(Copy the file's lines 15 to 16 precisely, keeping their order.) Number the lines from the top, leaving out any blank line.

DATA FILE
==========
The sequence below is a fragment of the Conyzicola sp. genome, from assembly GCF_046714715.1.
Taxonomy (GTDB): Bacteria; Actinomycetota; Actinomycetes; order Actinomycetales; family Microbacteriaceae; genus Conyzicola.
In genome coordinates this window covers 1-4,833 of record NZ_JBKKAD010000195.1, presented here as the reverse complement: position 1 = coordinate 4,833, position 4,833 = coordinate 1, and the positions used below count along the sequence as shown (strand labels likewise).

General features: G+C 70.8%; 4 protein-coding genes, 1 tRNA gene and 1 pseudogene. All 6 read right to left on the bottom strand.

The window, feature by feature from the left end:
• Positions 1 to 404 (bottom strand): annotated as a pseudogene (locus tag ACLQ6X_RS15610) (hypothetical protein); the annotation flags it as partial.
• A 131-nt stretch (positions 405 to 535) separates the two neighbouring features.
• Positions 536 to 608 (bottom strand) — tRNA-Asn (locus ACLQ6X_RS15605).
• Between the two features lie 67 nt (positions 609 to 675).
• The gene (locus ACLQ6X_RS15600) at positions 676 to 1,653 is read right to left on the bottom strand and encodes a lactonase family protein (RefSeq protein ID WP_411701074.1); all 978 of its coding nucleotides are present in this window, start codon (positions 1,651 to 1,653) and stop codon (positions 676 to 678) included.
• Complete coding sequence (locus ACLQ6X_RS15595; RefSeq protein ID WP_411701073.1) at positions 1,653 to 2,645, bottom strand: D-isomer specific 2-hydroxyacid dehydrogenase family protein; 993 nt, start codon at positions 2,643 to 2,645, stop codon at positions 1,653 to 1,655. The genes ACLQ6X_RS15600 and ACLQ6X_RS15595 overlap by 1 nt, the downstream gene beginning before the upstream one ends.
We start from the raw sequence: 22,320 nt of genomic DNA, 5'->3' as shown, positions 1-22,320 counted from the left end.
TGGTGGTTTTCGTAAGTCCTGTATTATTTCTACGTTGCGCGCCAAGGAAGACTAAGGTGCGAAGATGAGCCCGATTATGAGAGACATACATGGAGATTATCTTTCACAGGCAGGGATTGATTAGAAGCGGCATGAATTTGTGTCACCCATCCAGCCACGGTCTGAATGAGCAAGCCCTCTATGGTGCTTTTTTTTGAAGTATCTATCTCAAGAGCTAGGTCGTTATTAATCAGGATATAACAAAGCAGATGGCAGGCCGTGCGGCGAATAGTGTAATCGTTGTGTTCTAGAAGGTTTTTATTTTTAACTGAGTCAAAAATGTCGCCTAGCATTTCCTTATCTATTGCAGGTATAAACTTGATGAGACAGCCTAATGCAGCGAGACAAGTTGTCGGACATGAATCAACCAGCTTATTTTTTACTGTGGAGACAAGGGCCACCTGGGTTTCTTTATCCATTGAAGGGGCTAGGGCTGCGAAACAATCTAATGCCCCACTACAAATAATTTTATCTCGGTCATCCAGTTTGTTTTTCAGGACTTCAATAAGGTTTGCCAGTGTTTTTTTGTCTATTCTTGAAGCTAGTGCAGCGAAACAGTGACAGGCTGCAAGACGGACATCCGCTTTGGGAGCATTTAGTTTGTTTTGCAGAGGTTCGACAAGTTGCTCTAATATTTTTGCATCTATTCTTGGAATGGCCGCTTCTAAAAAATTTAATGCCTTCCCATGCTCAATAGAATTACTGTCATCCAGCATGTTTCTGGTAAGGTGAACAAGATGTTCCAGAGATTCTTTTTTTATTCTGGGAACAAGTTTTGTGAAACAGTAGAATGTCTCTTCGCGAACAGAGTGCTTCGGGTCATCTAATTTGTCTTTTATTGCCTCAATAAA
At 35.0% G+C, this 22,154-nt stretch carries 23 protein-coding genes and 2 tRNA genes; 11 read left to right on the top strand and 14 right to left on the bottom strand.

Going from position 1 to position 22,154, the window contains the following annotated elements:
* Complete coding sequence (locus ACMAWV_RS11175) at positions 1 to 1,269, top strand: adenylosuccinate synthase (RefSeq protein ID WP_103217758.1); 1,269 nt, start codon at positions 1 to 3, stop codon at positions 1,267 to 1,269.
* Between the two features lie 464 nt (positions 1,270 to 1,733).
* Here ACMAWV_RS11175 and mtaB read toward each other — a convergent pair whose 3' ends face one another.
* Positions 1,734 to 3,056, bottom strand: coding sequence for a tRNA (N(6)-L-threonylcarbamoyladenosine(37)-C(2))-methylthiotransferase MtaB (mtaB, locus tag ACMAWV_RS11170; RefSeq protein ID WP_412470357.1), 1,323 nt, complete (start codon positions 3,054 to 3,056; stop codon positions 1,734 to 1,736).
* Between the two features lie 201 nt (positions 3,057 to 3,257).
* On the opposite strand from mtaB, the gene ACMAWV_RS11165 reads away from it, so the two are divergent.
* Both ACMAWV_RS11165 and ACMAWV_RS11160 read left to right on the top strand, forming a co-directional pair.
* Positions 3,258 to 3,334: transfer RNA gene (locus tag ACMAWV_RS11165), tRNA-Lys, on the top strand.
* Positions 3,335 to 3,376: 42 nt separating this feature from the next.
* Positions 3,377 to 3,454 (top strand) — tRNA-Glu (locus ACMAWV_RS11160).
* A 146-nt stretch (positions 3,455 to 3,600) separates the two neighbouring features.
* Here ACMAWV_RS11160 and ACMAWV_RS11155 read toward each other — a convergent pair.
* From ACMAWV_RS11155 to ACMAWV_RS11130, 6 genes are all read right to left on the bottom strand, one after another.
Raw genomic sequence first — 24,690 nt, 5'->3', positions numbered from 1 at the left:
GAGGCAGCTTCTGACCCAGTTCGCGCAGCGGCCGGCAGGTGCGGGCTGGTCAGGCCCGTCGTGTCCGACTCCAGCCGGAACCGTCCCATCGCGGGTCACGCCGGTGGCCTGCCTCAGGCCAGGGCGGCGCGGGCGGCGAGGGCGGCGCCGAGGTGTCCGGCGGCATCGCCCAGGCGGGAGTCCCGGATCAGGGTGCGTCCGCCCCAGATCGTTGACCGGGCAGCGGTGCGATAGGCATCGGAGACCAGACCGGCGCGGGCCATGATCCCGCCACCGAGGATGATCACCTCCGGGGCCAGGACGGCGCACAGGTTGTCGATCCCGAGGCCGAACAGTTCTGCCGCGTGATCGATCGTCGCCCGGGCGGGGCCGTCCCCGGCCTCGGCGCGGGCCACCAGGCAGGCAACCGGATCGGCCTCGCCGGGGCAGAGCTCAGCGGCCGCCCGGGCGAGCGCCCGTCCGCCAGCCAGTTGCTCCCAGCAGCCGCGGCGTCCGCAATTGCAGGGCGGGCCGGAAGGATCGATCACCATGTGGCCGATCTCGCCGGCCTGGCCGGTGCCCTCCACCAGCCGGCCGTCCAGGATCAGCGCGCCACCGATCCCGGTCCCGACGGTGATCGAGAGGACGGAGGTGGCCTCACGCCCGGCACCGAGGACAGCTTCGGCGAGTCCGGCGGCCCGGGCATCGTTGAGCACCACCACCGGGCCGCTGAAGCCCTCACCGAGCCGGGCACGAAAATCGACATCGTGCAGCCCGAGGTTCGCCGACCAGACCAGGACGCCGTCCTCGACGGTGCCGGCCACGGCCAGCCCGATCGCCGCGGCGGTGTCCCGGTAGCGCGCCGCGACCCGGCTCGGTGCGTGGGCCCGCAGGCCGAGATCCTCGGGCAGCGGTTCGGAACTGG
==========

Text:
Going from position 1 to position 22,154, the window contains the following annotated elements:
* Complete coding sequence (locus ACMAWV_RS11175) at positions 1 to 1,269, top strand: adenylosuccinate synthase (RefSeq protein ID WP_103217758.1); 1,269 nt, start codon at positions 1 to 3, stop codon at positions 1,267 to 1,269.